In fact, I just realized something last night. I’ve been trying to schedule my life around when he’s home; turning down offers for ladies’ night parties and other activities with girlfriends because he was in town and, well, didn’t that mean we needed to spend time together? And the irony of this is that it’s more important than ever that I have these friendships because there are so many days and nights when I’m on my own and would love to have something fun to do.

(Let me be very clear — at no point has J ever asked me to stay home with him. I mean, sure, he likes having me around — WHO WOULDN’T? — but he’s always encouraged me to hang out with my friends, and I’ve done the same for him.)

I read something the other day about how people don’t sleep enough during the week, and they try to make up for it by sleeping in on the weekends, but it doesn’t work that way. Getting more on Saturday and Sunday doesn’t change the fact that you got so little the rest of the week — you’re better off aiming to make each hour of sleep you can squeeze the best it can be.

See where I’m going with this?

It’s not that I don’t love sitting around and doing nothing with my husband. I honestly do — Sunday afternoon happy hour on our back porch is one of my favorite things in the whole wide world. But I also think it’s important that, rather than look at how much time we can spend in the same house, focus on doing more fun things, even if that means less time together.

So, I broke the cycle. He’s home this weekend, but I’m spending Saturday kayaking with friends. I don’t think we’ll have too hard a time squeezing in some fun on Sunday, especially if it’s anything like Sunday before last.

Hollie's first off-leash experience

Tired, happy girls

Also: THIRSTY. And cute.

Yes, those were gratuitous dog pictures, but Hollie just turned a year old and it seemed appropriate. You’re welcome.

Thanksgiving is coming, folks. Like, fast. In fact, since I work for a holiday blog, I’m pretty much already onto Christmas!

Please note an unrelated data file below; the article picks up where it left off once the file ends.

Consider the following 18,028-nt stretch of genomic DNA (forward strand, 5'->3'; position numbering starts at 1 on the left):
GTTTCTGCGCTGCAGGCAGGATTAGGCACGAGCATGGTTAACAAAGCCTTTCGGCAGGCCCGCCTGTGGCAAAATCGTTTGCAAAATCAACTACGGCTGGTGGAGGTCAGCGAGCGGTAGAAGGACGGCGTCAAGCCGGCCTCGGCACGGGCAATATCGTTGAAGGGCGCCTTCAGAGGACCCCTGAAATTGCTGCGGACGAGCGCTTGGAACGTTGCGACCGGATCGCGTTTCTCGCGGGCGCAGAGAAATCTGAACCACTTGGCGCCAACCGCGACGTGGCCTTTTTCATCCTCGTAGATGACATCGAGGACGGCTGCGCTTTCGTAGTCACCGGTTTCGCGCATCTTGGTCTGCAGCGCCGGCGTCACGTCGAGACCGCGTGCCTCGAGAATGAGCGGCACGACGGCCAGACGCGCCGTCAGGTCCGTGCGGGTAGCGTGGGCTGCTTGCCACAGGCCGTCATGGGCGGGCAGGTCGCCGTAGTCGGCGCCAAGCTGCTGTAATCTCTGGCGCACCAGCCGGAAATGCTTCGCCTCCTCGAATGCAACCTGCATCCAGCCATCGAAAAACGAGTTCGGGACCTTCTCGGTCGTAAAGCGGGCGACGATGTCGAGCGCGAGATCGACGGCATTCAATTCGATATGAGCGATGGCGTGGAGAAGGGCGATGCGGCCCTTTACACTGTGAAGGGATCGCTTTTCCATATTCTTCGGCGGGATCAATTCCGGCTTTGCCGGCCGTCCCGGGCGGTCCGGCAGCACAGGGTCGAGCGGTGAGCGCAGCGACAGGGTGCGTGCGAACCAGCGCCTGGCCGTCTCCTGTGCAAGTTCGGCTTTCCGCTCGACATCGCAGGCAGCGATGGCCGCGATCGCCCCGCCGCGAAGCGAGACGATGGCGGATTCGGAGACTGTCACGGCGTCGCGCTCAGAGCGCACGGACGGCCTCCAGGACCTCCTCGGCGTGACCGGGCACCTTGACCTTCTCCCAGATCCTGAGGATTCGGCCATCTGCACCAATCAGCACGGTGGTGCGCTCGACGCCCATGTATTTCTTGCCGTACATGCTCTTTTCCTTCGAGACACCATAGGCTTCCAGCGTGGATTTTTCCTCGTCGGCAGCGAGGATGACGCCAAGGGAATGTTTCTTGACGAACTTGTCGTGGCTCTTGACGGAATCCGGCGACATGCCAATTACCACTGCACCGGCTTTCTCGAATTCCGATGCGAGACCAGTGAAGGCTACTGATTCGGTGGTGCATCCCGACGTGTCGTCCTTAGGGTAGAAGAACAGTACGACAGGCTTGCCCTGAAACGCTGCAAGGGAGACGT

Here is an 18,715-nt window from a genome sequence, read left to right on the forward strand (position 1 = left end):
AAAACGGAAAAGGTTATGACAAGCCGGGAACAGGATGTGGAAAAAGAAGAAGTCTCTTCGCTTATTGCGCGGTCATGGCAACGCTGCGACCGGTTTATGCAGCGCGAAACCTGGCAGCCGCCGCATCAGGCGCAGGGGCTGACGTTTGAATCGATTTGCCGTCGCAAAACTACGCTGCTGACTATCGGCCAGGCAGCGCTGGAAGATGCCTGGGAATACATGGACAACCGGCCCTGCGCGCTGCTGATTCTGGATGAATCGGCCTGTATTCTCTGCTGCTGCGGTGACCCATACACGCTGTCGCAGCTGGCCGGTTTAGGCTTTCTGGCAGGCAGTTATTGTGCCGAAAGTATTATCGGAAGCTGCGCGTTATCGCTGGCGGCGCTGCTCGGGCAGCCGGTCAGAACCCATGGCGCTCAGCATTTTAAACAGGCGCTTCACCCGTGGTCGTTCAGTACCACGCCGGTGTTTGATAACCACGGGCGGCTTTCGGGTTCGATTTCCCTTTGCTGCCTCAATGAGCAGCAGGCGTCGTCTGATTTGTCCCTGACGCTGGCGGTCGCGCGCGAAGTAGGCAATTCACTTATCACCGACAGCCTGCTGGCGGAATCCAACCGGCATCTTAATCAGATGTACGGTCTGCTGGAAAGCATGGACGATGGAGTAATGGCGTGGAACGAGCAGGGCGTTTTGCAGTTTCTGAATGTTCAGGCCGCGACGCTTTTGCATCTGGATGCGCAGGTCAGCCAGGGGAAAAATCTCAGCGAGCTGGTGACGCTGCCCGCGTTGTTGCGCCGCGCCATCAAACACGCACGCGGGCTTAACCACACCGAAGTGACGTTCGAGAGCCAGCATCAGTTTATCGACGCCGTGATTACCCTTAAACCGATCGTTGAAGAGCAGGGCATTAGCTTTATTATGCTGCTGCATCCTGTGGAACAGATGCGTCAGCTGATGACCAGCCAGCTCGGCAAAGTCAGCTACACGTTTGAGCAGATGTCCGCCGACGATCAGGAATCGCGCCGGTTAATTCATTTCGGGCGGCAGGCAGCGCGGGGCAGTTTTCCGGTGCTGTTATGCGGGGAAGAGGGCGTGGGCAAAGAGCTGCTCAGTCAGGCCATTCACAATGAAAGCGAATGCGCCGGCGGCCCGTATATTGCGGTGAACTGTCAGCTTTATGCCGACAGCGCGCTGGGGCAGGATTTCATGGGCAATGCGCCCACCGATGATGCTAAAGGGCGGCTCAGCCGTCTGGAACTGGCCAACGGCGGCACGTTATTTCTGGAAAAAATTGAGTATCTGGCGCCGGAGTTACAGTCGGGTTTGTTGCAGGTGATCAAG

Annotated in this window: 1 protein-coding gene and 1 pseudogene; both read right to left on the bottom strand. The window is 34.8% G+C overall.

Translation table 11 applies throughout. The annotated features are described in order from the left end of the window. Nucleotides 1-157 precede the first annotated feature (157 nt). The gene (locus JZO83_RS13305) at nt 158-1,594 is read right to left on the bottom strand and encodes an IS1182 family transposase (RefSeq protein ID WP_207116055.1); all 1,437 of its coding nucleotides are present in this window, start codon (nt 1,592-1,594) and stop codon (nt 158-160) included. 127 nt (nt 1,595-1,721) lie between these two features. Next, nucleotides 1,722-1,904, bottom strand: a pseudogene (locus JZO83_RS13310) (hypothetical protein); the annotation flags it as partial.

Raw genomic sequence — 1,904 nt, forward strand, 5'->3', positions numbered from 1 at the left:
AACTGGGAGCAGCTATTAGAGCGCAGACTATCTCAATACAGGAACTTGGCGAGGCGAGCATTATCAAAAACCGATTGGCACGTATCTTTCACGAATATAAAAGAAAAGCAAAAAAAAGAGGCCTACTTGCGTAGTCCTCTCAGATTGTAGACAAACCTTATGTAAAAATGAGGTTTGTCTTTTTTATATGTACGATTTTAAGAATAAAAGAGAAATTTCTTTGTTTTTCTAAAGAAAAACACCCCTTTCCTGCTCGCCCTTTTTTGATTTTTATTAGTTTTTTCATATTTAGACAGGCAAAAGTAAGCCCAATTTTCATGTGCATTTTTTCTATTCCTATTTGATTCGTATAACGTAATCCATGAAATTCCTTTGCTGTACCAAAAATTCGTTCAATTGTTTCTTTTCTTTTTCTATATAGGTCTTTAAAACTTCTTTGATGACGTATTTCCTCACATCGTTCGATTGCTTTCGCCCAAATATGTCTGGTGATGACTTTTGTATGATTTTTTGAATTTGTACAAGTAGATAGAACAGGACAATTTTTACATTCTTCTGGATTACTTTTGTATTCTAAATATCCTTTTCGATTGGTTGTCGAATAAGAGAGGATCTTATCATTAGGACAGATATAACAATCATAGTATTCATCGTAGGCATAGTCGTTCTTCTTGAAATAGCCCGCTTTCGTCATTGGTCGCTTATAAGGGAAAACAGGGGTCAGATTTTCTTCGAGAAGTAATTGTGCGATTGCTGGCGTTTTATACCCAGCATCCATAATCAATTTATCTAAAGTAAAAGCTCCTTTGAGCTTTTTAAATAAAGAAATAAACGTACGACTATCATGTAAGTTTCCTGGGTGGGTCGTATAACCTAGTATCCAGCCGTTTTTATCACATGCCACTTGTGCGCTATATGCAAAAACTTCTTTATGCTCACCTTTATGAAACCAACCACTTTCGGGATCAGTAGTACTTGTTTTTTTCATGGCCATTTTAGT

This week hasn’t been a bad week, but it has been challenging. It’s been my first full week of scheduled training for a race in February (which is now going to be a 15k and not a half marathon — more explanation on that later), so not only is it adding about an hour of things I have to do onto my days, but it’s requiring a lot more physical effort (and making me really, really hungry). Fortunately, I think it’s starting to become habit, which, as any runner will tell you, makes all the difference in the world.

Yesterday, I was talking to my friend Metalia and feeling a bit whiny. She admitted that she had been having a shiteous week, but, that she’d decided to do something about it. (She also shared this with me, and I scored 5/12 — my 6-year-old self would be so disappointed, and also confused.)

Anyway, I list things I’m thankful for each night before I go to bed. Maybe it sounds cheesy, but it helps me calm my mind and remember why I’m excited to wake up the next morning. So, now, I’m going to share a few of those items with you, and I’d love to hear yours in the comments!

The Internet – Without the internet, my profession wouldn’t exist. Not only do I hold jobs that I love, but I also love the people I work with. There’s stress and pressure at times, like in any job, but I laugh enough to more than make up for it. Also, in addition to the internet being the reason I’m friends with quite a few amazing people, it’s also helped me keep in touch with old friends. Internet, I love you.

Kind Strangers – For a couple of weeks, we fostered a beautiful lab mix named Blackie. He was adopted after the first week, but returned, and I started to wonder if I’d be able to give him up. But, the following weekend, a wonderful couple came in and fell in love with him the way I knew somebody would. And when I cried while handing him over, they didn’t scoff — instead, they hugged me.

Options – Our Publix grocery store is about 1/2 a mile away from our house, and I love it. However, when I went in to order my turkey (15-18 pounds, fresh, and free-range), the woman looked at me like, I don’t know, a free-range turkey had just popped out the top of my head. She asked me to explain what I wanted again, so I told her, “Free-range, you know? Cage free? They’re usually organic?” After that, she asked me to just write the terms down. And so, I think I’ll be going to our hippie supermarket for my turkey — sorry, but if the person in your meat department is unfamiliar with those aforementioned terms, I’m thinking another location might be a better choice.

Funny shirts – I’m currently wearing a “Check Meowt” tee supporting Feral for Life, which helps rescuers help cats. Every time I look down at it, I giggle. Some outfits make me feel good because I think they’re pretty, or flattering, or have a good memory associated with them. This is just pure fun.

Rest days – While I actually feel great, my knees are really, really happy to have a day off from running. Five miles on Saturday — anybody want to come with me?